An abundance of shale natural gas reserves in China could one day cause the country to turn away from pipeline imports and liquefied natural gas (LNG), suggested analysts at Barclays Capital. But China must unlock the secrets of its shales and develop infrastructure to move the gas produced, both of which will delay any shale revolution in the People’s Republic.

China’s shale gas reserves are estimated to be 917 Tcf by the country’s Ministry of Land and Resources (MLR), according to Barclays. In the United States shale reserves are estimated by the Potential Gas Committee to be 616 Tcf as of 2008. U.S. proved shale reserves are pegged at 33 Tcf, while in China the MLR has targeted 35 Tcf of recoverable shale reserves as its goal by 2020, according to Barclays.

“…[T]he reserves of shale gas in China are yet to be assessed, the qualities of the various shale formations are unknown, and the technology that has worked so well in the U.S. may need significant modification to be successful in China,” the Barclays analysts said in a note published Tuesday.

China’s government wants to produce 0.3-0.5 Bcf/d of shale gas by 2015 and 1.5-3 Bcf/d by 2020, according to Barclays. “This history of shale gas production growth in the U.S. suggests that these plans are not unrealistic,” the analysts said. “Yet meeting these goals will not come without challenges, and risks are for the targeted timeline to slip back rather than be accelerated.”

The analysts pointed out China’s flagging efforts to develop coalbed methane (CBM) gas reserves. While the country was hoping to reach CBM production of 1 Bcf/d by this year, the goal was reset to 0.5 Bcf/d. “Not even this target has been achieved: at the end of last year, CBM production was just 0.1 Bcf/d and would likely reach 0.2 to 0.3 Bcf/d this year at most,” they said.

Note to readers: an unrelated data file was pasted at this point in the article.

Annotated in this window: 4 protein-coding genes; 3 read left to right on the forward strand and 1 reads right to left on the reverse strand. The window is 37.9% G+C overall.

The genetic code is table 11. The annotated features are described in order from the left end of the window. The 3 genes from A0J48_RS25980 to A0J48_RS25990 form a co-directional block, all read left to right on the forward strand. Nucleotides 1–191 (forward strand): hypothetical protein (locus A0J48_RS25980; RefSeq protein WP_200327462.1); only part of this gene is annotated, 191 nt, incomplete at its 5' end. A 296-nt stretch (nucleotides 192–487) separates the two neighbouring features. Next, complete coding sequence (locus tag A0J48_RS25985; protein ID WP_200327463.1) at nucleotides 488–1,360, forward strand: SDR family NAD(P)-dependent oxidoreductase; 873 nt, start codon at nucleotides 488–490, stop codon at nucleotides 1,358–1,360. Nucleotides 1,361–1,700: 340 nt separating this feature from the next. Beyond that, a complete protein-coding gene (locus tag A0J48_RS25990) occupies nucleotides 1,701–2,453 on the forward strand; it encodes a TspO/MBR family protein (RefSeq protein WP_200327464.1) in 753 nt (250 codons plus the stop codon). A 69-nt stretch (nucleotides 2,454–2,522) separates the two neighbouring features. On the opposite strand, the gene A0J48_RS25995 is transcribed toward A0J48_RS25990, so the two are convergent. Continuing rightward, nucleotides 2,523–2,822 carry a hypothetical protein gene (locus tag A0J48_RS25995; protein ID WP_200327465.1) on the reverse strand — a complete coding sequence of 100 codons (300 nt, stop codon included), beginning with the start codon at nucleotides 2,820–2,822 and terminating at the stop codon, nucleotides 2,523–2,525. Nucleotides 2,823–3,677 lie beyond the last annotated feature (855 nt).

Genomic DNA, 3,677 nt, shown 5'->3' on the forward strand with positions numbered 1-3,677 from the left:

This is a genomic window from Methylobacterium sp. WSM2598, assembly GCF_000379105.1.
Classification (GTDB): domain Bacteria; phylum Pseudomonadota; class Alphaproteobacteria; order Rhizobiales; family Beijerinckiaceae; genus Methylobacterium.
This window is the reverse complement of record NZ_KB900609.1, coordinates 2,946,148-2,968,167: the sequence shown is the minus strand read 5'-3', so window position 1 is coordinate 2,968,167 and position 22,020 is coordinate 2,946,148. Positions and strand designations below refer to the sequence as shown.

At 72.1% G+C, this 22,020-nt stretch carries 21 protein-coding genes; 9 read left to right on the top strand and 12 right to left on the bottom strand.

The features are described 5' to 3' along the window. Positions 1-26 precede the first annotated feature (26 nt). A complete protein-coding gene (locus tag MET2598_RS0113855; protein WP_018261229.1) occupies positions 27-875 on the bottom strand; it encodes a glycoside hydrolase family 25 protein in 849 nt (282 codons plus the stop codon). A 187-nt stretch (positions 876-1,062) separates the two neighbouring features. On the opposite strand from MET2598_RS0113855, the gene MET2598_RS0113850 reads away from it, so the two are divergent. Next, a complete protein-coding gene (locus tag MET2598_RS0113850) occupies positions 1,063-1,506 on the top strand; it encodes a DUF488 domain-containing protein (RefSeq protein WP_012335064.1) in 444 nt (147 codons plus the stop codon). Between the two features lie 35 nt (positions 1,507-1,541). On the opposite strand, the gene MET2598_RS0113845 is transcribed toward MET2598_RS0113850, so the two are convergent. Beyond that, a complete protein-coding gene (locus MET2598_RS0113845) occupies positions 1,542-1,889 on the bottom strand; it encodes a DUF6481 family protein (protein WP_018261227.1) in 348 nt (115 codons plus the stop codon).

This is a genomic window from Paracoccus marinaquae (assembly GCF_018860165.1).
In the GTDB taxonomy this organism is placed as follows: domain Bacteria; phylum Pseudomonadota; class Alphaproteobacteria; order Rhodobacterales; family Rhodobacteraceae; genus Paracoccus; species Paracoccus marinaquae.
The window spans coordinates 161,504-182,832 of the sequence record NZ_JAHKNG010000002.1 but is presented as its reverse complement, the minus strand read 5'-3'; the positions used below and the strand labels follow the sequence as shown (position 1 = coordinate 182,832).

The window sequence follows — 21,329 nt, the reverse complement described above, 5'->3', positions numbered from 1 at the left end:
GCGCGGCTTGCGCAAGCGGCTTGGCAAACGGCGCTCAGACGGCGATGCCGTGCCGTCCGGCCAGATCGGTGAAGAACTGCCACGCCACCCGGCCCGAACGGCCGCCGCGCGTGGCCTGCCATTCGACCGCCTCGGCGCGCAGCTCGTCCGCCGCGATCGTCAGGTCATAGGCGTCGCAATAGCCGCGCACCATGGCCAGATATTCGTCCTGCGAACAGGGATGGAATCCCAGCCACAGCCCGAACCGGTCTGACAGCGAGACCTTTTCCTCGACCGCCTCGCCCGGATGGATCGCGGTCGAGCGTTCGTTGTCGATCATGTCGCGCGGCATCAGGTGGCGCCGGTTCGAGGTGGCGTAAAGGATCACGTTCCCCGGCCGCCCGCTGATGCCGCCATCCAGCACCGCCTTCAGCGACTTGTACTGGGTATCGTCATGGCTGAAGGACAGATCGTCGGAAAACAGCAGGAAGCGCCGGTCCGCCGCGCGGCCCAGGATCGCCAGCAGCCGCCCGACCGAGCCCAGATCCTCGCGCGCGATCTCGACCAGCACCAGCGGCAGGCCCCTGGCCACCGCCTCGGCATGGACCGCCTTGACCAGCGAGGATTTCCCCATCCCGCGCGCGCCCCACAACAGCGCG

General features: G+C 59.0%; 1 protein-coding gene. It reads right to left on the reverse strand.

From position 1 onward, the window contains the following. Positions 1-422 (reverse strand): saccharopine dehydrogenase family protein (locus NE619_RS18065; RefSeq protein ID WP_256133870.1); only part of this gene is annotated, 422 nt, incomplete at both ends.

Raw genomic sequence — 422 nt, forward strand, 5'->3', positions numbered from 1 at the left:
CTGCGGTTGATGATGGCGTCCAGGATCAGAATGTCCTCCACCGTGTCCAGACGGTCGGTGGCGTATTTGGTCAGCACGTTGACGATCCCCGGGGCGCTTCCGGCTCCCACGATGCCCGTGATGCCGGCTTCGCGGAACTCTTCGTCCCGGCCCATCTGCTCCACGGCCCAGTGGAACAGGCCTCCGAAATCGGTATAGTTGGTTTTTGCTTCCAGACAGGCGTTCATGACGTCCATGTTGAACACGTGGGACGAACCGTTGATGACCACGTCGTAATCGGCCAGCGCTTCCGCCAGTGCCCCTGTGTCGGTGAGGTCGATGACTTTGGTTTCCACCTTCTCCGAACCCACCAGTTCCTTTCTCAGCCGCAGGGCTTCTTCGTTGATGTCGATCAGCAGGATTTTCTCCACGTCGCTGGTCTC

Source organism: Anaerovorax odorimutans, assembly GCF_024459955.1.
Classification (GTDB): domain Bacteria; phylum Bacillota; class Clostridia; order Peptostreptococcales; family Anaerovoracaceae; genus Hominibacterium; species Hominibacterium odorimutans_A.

The analysts enumerated other obstacles to China becoming a shale gas powerhouse:

But the potential shale bounty in China has not escaped the notice of international companies, and some of these will be sharing their expertise with the Chinese (see Shale Daily, Nov. 3). Chinese companies are also taking stakes in North American plays and are bound to take knowledge home as well. Last month, for instance, China’s CNOOC Ltd. (China National Offshore Oil Corp.) struck a deal valued at more than $2 billion for a stake in the Eagle Ford play in South Texas (see Shale Daily, Oct. 12).

“If shale gas development in China follows the pace of U.S. shale production, it could indeed greatly reduce the need for imports — both pipeline and LNG,” the Barclays analysts said. “However, we see this scenario as highly unlikely in the next 10 years…We believe the effect of shale gas on Chinese LNG imports would be limited to about 1 Bcf/d over the next decade.”

The slower the Chinese are to develop their shale resources, the better the odds of LNG exports from the U.S. finding a home in China. It was just last week that Cheniere Energy Partners LP said it was in talks with China’s ENN Energy Trading Co. Ltd. for capacity on its proposed natural gas liquefaction facilities in Louisiana (see Daily GPI, Nov. 12).